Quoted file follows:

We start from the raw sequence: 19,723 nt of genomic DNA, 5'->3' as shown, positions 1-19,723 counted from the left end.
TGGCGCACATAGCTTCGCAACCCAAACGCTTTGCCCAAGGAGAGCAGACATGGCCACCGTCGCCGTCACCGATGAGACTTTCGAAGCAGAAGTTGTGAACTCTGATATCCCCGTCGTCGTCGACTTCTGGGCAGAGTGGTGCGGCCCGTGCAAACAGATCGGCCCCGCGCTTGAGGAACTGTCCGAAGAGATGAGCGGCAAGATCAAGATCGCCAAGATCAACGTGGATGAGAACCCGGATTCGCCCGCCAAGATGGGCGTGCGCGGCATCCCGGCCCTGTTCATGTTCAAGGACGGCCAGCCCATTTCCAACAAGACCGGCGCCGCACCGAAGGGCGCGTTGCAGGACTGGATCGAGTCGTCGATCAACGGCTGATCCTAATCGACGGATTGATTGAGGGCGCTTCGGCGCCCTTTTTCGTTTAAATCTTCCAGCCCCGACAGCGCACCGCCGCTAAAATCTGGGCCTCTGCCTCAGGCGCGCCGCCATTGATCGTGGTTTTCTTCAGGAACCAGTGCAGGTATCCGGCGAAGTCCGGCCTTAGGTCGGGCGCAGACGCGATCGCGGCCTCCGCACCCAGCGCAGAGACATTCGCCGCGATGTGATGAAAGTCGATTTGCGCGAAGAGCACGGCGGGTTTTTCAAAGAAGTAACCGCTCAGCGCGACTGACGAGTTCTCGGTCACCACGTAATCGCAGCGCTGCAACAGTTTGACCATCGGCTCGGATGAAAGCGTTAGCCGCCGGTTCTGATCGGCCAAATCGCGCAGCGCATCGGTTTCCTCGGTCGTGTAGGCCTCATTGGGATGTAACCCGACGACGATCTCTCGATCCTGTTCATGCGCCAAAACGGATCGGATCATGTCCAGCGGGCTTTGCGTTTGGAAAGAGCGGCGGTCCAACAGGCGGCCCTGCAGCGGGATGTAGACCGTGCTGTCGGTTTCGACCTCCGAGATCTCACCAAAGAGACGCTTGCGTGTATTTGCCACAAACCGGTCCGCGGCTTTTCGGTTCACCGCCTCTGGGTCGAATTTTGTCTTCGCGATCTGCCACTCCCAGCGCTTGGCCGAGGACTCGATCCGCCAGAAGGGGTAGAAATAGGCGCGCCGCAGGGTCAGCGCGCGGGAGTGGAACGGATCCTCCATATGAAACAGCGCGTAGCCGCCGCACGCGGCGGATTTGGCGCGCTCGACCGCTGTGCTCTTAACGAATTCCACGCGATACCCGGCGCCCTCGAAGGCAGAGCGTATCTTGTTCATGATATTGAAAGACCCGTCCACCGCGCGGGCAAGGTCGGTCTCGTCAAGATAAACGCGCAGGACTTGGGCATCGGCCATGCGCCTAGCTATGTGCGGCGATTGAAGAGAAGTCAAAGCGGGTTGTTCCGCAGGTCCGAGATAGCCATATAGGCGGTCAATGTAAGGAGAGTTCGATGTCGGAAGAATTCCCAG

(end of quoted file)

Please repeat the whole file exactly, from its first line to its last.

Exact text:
We start from the raw sequence: 19,723 nt of genomic DNA, 5'->3' as shown, positions 1-19,723 counted from the left end.
TGGCGCACATAGCTTCGCAACCCAAACGCTTTGCCCAAGGAGAGCAGACATGGCCACCGTCGCCGTCACCGATGAGACTTTCGAAGCAGAAGTTGTGAACTCTGATATCCCCGTCGTCGTCGACTTCTGGGCAGAGTGGTGCGGCCCGTGCAAACAGATCGGCCCCGCGCTTGAGGAACTGTCCGAAGAGATGAGCGGCAAGATCAAGATCGCCAAGATCAACGTGGATGAGAACCCGGATTCGCCCGCCAAGATGGGCGTGCGCGGCATCCCGGCCCTGTTCATGTTCAAGGACGGCCAGCCCATTTCCAACAAGACCGGCGCCGCACCGAAGGGCGCGTTGCAGGACTGGATCGAGTCGTCGATCAACGGCTGATCCTAATCGACGGATTGATTGAGGGCGCTTCGGCGCCCTTTTTCGTTTAAATCTTCCAGCCCCGACAGCGCACCGCCGCTAAAATCTGGGCCTCTGCCTCAGGCGCGCCGCCATTGATCGTGGTTTTCTTCAGGAACCAGTGCAGGTATCCGGCGAAGTCCGGCCTTAGGTCGGGCGCAGACGCGATCGCGGCCTCCGCACCCAGCGCAGAGACATTCGCCGCGATGTGATGAAAGTCGATTTGCGCGAAGAGCACGGCGGGTTTTTCAAAGAAGTAACCGCTCAGCGCGACTGACGAGTTCTCGGTCACCACGTAATCGCAGCGCTGCAACAGTTTGACCATCGGCTCGGATGAAAGCGTTAGCCGCCGGTTCTGATCGGCCAAATCGCGCAGCGCATCGGTTTCCTCGGTCGTGTAGGCCTCATTGGGATGTAACCCGACGACGATCTCTCGATCCTGTTCATGCGCCAAAACGGATCGGATCATGTCCAGCGGGCTTTGCGTTTGGAAAGAGCGGCGGTCCAACAGGCGGCCCTGCAGCGGGATGTAGACCGTGCTGTCGGTTTCGACCTCCGAGATCTCACCAAAGAGACGCTTGCGTGTATTTGCCACAAACCGGTCCGCGGCTTTTCGGTTCACCGCCTCTGGGTCGAATTTTGTCTTCGCGATCTGCCACTCCCAGCGCTTGGCCGAGGACTCGATCCGCCAGAAGGGGTAGAAATAGGCGCGCCGCAGGGTCAGCGCGCGGGAGTGGAACGGATCCTCCATATGAAACAGCGCGTAGCCGCCGCACGCGGCGGATTTGGCGCGCTCGACCGCTGTGCTCTTAACGAATTCCACGCGATACCCGGCGCCCTCGAAGGCAGAGCGTATCTTGTTCATGATATTGAAAGACCCGTCCACCGCGCGGGCAAGGTCGGTCTCGTCAAGATAAACGCGCAGGACTTGGGCATCGGCCATGCGCCTAGCTATGTGCGGCGATTGAAGAGAAGTCAAAGCGGGTTGTTCCGCAGGTCCGAGATAGCCATATAGGCGGTCAATGTAAGGAGAGTTCGATGTCGGAAGAATTCCCAG